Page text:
She probably was unarmed. But if you watch the video of the incident, you see people breaking into the Speaker’s office, breaking glass and destroying property, and one person shouts “we have a gun.”
    How would Mr Tancredo have handled the situation, if he were part of the security detail at the House of Reprsentatives?

    Finally, I agree with what Tom Knapp wrote above.,

  4. William Saturn Post author

    “after he used social media to promote violence.”

    That is a lie.

    And if you want people to actually read your diatribes, please be succinct.

  5. Gene Berkman

    Mr Saturn, America is a free country so you can keep your illusions if you want, but it is pretty
    clear that Donald Trump urged his followers to take action against Congress, to pressure them to
    throw out Biden electors.

    Apparently thousands of Trump supporters understood what he was calling for, even if you don’t.

  6. Tony From Long Island

    This already didn’t age well.

    Why are we even posting this clown here?

    Whataboutism is 5th grade logic and comparing sedition to ANYTHING is ridiculous.

    How come he doesn’t mention the police officer beaten to death with a fire extinguisher?

  7. Root's Teeth Are Awesome

    Private enterprises have a right to decide who can access their facilities …

    Much of the internet’s infrastructure was paid for by government, or built under or across land that was taken by eminent domain. Thus the internet can justifiably called public land. And if a platform gets “too big,” it should come under the First Amendment.

    “Too big” is an arbitrary, but not, therefore, an illegitimate standard. The law draws arbitrary limits all the time, by necessity (e.g., speed limit, voting age, statute of limitations, etc.)

    Once you reach the monopoly size of these tech giants, they’re no longer private companies. The corner grocery store is a private company. Google, Facebook, Amazon, Twitter are governments unto themselves. Far more powerful than most governments of the world (e.g., Bulgaria, Zimbabwe, Paraguay, Sri Lanka, etc.)

    The tech giants can control and direct the conversation, internationally. They can spark wars and start, or stifle, revolutions. They work closely with the CIA, NSA, Pentagon, Mossad, EU, Chinese government, etc., in what might be called alliances, like any other government.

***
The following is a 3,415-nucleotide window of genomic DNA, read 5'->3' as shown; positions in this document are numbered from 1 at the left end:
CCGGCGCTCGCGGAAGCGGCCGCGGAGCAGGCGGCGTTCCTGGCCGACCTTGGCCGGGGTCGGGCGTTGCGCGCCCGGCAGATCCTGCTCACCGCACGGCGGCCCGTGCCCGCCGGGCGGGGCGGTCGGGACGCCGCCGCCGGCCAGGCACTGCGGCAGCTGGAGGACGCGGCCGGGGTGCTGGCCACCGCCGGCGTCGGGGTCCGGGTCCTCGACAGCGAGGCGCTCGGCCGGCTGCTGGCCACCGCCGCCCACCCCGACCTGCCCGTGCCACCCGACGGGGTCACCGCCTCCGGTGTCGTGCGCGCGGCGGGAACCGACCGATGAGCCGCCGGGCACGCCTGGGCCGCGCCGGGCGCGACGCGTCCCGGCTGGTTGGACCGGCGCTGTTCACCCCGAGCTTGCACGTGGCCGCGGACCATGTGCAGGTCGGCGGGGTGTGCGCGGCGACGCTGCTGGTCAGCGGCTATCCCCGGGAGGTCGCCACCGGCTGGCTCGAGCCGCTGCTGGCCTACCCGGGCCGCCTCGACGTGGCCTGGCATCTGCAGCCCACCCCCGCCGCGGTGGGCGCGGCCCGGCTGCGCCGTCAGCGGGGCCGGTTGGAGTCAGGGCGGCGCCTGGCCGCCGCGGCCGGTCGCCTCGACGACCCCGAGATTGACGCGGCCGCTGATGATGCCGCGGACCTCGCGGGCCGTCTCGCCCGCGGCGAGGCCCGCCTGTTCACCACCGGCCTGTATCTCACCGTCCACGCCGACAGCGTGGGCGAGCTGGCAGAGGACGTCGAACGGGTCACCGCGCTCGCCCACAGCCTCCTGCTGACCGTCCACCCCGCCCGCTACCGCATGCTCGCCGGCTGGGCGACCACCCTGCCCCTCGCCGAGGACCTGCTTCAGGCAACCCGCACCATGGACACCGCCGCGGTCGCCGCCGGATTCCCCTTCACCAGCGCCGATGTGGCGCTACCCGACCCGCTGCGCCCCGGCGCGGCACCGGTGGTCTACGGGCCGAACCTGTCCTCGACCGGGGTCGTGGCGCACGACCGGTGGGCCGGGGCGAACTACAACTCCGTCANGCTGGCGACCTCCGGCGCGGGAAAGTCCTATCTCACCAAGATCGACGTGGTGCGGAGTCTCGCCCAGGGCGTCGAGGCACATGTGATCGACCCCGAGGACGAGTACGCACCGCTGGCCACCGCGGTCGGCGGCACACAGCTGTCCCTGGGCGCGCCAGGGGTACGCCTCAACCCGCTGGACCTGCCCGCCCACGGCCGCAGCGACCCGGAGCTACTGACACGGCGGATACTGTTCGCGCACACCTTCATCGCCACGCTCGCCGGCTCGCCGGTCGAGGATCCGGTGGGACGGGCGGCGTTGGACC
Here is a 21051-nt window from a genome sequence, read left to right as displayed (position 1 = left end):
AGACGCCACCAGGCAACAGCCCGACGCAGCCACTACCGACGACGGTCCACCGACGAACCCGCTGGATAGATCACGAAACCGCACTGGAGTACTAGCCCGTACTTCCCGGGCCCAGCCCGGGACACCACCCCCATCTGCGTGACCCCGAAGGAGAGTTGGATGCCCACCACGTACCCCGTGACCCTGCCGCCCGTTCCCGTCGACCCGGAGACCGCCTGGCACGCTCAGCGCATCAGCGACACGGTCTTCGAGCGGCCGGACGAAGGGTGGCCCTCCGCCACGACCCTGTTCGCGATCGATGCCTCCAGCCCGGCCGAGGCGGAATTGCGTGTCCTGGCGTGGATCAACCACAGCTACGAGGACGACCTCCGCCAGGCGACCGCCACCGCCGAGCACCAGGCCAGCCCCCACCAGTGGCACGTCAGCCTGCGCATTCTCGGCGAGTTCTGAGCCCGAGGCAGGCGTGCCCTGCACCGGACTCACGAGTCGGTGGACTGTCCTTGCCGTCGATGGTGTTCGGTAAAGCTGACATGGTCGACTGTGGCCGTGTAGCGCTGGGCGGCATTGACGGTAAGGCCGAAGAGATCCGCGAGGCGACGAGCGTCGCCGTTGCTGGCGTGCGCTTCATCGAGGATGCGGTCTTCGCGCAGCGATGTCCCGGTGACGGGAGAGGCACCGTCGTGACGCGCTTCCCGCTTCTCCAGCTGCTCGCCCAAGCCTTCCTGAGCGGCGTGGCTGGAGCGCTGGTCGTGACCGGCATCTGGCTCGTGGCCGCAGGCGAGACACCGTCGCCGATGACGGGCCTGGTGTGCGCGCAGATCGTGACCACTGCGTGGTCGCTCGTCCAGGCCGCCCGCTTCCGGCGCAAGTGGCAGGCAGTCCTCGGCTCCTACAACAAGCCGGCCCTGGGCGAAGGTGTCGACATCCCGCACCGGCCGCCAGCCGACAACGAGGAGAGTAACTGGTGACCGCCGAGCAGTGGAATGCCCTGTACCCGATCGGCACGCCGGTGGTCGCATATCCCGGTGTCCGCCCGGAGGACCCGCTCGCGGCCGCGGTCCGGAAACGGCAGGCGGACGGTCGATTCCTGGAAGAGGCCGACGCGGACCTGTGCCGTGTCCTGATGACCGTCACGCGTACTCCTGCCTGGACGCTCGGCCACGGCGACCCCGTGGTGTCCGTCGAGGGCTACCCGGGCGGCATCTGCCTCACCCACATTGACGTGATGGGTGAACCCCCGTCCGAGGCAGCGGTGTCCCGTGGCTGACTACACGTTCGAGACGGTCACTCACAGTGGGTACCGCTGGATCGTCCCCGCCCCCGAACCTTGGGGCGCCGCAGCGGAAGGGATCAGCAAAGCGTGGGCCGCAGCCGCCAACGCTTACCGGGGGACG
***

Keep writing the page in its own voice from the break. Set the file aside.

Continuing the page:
We need to impose the First Amendment on the tech giants.

  8. Thomas L Knapp


    You ask:

    “Why are we even posting this clown here?”

    Because he’s a former third party candidate for political office.

    I’m surprised he hasn’t been deported as an illegal alien yet. I guess they still haven’t figured out which planet he’s from.

  9. SocraticGadfly

    No, Saturn, your response is still a lie. And you still haven’t said who the new site owner is, and most importantly, whether (or not) it’s you or some lackey, fellow traveler in your belief system, etc.

  10. William Saturn Post author

    Calling for a peaceful protest is not an order to breach the Capitol. If you say it is then you’re just repeating the lies of the political elites and corporations.

    As for the ownership of IPR, I’ll leave you in suspense.

  11. Don Grundmann

    Mr. Saturn is correct – President Trump in no way either called for or initiated violence. Those making such claims are, as usual, the very ones promoting violence now and/or in the past via Antifa & BLM. The hysterical shrieks regarding a ” coup ” by Trump supporters are made by the very people supporting the real time coup via massive voter fraud which they care not about in the slightest degree. It is interesting, but not surprising in the slightest, to see ” Libertarians ” call for censorship of Trump. As the Democrat coup seeks to turn us into a Banana Republic massive censorship is the order of the day.